The group of four players, a professional gambler, and an investor who put up most of their capital ($5, 000), went to Atlantic City in late December. They recruited more MIT students as players at the January blackjack class. They played intermittently through May 1980 and increased their capital four-fold, but were nonetheless more like a loose group sharing capital than a team with consistent strategies and quality control.

"Mr. M" meets Bill Kaplan[edit]

In May 1980, J. P. Massar, known as "Mr. M" in a History Channel documentary, overheard a conversation about professional blackjack at a Chinese restaurant in Cambridge. He introduced himself to the speaker, Bill Kaplan, a 1980 Harvard MBA graduate who had run a successful blackjack team in Las Vegas three years earlier. Kaplan had earned his BA at Harvard in 1977 and delayed his admission to Harvard Business School for a year, when he moved to Las Vegas and formed a team of blackjack players using his own research and statistical analysis of the game. Using funds he received on graduation as Harvard's outstanding scholar-athlete, Kaplan generated more than a 35 fold rate of return in less than nine months of play.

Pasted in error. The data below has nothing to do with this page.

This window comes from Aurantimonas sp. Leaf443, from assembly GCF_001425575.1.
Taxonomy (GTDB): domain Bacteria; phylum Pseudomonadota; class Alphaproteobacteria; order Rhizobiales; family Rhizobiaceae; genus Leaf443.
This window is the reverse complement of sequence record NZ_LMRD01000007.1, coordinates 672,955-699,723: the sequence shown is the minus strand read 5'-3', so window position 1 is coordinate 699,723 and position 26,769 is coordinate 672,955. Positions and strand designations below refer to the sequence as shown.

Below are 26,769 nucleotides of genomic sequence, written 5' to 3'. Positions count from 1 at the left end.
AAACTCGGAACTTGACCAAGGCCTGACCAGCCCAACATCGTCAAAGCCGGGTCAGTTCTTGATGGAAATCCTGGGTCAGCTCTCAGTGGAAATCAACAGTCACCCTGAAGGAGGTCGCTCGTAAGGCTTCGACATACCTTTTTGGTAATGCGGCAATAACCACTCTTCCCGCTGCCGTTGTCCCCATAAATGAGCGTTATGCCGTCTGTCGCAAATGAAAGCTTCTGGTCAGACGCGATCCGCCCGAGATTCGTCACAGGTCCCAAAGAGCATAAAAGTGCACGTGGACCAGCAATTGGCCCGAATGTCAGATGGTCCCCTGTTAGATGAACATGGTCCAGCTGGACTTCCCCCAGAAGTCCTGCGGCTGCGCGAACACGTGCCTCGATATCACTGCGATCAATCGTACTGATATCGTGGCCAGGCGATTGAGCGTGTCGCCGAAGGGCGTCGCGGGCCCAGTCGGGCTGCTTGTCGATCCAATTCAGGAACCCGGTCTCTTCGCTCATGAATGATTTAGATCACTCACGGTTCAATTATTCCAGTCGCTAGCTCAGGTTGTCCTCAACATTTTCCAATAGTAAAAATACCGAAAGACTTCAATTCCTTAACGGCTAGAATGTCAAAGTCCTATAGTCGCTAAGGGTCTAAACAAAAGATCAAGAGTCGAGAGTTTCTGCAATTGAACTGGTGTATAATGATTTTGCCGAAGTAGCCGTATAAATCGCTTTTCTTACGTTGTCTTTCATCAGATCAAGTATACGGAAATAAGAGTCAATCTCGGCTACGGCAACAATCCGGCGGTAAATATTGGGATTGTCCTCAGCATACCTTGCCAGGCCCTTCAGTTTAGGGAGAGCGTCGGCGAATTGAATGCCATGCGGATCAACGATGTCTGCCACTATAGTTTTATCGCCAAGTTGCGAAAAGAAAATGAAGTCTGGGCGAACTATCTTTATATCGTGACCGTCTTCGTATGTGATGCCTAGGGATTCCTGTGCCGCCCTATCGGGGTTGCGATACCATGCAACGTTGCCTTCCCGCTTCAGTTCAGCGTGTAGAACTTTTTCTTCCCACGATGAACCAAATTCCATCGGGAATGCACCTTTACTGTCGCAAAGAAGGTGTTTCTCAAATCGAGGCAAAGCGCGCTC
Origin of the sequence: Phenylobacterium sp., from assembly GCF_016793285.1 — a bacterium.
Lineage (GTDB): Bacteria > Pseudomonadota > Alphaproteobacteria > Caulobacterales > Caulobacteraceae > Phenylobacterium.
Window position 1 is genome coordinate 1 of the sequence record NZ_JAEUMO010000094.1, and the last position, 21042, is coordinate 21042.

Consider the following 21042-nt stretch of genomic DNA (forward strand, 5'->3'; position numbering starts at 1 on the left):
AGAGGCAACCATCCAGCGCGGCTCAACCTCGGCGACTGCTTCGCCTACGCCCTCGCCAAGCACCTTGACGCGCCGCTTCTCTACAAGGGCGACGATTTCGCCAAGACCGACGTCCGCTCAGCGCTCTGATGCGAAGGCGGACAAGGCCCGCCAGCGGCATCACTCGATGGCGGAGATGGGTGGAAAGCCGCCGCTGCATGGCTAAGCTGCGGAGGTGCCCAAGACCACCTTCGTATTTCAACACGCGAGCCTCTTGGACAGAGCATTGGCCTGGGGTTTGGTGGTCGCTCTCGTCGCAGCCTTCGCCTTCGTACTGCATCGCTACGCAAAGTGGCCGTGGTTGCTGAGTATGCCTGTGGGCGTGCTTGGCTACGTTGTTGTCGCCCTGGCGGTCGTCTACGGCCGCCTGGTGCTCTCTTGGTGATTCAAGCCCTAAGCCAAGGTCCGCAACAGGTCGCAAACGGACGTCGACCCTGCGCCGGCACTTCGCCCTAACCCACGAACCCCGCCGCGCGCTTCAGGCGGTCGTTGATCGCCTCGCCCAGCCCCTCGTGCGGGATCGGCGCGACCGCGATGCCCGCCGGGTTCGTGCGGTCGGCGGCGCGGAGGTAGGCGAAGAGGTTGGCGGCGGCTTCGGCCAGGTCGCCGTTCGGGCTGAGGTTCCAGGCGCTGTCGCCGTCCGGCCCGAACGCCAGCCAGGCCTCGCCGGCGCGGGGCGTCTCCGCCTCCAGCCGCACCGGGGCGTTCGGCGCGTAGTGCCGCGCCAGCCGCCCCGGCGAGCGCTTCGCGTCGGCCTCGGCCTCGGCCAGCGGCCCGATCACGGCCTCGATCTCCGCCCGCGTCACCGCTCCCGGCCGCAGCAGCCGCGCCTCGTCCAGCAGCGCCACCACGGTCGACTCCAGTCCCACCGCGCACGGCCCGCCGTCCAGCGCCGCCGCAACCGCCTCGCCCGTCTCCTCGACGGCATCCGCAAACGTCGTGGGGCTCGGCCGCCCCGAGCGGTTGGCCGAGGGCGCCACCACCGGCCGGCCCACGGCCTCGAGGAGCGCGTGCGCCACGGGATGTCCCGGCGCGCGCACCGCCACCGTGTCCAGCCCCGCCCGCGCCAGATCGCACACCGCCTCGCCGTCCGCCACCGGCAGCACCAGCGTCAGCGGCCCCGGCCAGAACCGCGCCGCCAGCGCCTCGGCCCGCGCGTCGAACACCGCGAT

Kaplan continued to run his Las Vegas blackjack team as a sideline while attending Harvard Business School but, by the time of his graduation in May 1980, the players were so "burnt out" in Nevada they were forced to hit the international circuit. Not feeling he could continue to manage the team successfully while they traveled throughout Europe and elsewhere, encountering different rules, playing conditions, and casino practices, Kaplan parted ways with his teammates, who then splintered into multiple small playing teams in pursuit of more favorable conditions throughout the world.